The history of the pencil. This probably isn’t an article…
You might be reading this and thinking, ‘surely there’s only one way to sharpen a pencil?’ — in which case, prepare for your eyes to be opened to a whole new world!
Otherwise, the chances are you are reading this because you know there are various ways to sharpen a pencil, and you would love to know which will work best for the pencils you use most often.
Either way, let’s jump in and explore how to sharpen a pencil.
1. A handheld sharpener
A handheld sharpener is probably what pops into your mind when someone mentions sharpening a pencil.
Handheld sharpeners are small and therefore convenient to carry around in a pencil case for quick and easy sharpening jobs on the go.
This type of sharpener is no good for pastel pencils, but a quality handheld sharpener is ideal for the quick sharpening of graphite and colouring pencils when you’re away from your desk.
Don’t be tempted by 10p plastic sharpeners though; invest a little more in a high-quality sharpener for a tool you can rely on.
A good handheld sharpener to own is the Staedtler Metal Double Hole Pencil Sharpener. It has sharp blades and performs well; when the blades become duller, you can replace them to keep the sharpener performing at its best.
We’d recommend only purchasing sharpeners you can replace the blades of because a blunt blade is useless for sharpening and can cause more harm than good.
2. A mechanical pencil sharpener
When you’re at home, a mechanical pencil sharpener is ideal for the successful sharpening of graphite and coloured pencils.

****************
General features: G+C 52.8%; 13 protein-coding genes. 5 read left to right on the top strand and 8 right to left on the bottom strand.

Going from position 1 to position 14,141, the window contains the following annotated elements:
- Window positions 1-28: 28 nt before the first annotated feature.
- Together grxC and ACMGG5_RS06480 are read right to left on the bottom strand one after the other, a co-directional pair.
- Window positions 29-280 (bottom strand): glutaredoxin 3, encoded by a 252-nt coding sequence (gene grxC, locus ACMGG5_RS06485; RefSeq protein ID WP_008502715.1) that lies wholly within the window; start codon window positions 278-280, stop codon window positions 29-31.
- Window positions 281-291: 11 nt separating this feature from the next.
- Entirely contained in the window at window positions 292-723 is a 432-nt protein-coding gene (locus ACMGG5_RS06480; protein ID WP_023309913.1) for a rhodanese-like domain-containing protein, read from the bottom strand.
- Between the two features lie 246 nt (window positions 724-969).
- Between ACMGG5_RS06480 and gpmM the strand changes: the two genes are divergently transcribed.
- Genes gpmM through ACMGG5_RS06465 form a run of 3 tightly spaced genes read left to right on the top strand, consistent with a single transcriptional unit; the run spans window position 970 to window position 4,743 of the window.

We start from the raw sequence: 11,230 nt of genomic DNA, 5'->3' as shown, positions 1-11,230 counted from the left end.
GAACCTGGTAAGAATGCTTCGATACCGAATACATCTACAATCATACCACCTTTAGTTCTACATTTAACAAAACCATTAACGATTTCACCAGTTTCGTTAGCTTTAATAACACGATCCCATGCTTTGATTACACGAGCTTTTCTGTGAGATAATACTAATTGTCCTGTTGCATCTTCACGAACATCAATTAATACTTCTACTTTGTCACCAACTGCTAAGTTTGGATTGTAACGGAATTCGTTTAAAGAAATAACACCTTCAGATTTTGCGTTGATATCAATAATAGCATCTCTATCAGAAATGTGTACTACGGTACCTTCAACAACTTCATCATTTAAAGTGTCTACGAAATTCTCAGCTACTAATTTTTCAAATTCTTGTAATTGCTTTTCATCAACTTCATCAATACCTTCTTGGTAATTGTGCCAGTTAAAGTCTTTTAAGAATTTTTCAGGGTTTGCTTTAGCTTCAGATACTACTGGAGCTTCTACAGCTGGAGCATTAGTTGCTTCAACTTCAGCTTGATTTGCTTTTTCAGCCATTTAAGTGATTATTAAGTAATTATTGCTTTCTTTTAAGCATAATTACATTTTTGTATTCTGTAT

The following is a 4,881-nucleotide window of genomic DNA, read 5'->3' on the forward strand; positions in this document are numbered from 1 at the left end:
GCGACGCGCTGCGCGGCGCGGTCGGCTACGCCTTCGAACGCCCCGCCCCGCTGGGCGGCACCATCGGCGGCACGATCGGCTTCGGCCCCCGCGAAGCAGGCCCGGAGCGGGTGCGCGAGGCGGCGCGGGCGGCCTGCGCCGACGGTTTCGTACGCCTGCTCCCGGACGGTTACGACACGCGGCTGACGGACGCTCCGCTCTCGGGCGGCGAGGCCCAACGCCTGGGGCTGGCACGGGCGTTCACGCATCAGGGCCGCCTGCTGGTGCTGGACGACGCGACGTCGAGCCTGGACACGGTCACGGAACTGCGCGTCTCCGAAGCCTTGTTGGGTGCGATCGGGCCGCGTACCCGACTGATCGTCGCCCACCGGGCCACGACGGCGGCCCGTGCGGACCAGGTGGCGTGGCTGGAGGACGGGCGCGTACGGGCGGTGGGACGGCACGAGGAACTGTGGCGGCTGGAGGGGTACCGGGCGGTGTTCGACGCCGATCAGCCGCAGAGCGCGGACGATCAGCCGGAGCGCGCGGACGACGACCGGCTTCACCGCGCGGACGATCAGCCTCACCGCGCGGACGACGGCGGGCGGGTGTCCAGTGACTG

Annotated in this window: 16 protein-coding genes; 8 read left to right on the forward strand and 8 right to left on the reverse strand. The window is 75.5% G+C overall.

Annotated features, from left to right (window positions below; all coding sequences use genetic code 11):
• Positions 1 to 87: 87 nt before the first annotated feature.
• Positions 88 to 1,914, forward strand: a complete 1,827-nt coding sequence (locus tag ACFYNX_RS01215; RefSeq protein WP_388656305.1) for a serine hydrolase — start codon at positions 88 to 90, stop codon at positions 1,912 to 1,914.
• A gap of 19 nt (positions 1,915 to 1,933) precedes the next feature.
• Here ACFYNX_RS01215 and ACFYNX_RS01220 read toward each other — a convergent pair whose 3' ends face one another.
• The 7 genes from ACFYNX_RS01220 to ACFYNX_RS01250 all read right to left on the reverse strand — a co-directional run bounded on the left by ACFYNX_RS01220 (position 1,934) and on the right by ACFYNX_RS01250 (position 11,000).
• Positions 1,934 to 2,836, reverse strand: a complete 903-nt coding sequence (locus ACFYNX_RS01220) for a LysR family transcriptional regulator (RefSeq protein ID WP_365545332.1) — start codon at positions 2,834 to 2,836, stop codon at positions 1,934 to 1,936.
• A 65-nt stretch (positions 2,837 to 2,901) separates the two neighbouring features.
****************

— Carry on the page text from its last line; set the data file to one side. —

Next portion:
Due to their size, mechanical pencil sharpeners aren’t ideal for carrying with you when drawing or writing outside of the home, but they do an excellent job in the home.
Many artists and creatives enjoy using mechanical sharpeners because they feel in control of the process — they can stop turning the handle when they like, and there is often a way to choose the type of point required.
Another benefit to this sharpener type is the lack of mess, as the curls of wood and graphite are caught in the collection box.
3. An electric pencil sharpener
Similar in looks and size to a mechanical pencil sharpener, electric pencil sharpeners are a faster alternative for graphite and colouring pencils; insert the end of the pencil into the machine, and the job is done for you.
Some pencil users love electric sharpeners, but some don’t enjoy the speed and lack of control they have over the process.
There are two types of electric sharpener: battery-operated and plug-in.
4. A craft knife
A craft knife is recommended for the sharpening of charcoal pencils, pastel pencils, and carbon pencils.
If you’re wondering how to sharpen a pencil with a knife, you start by exposing the lead, and you do this lower down the pencil than you would think — around an inch should work well.
Once the lead is fully exposed, you can either refine it with the knife if that’s all you have to hand (which can take a long time) or use a sanding block to achieve the perfect pencil tip in seconds.
While less convenient than the alternatives, the craft knife method is preferred by many because it is a hands-on method that enables the user to create the perfect point for their specific task — whether it needs to be fine and pointed or long and tapered.
A craft knife is a great example of how to sharpen a pencil without a sharpener and is, therefore, the preferred method of many a tradesperson and adventurer, too.
Please note that this method produces a fine mess, so be ready to clean your blade and pencil afterwards.
If you would like to give this method a go, then start with cheap pencils — it can be easy to break pencils until you get the hang of it.
5. An integrated sharpener
Some pencils have an integrated sharpener, such as the Graf von Faber-Castell Perfect Pencil range, which conceals a sharpener within the pencil extender section.
If you’re a fan of pencils, you might enjoy reading our guide to pencil lead grades next.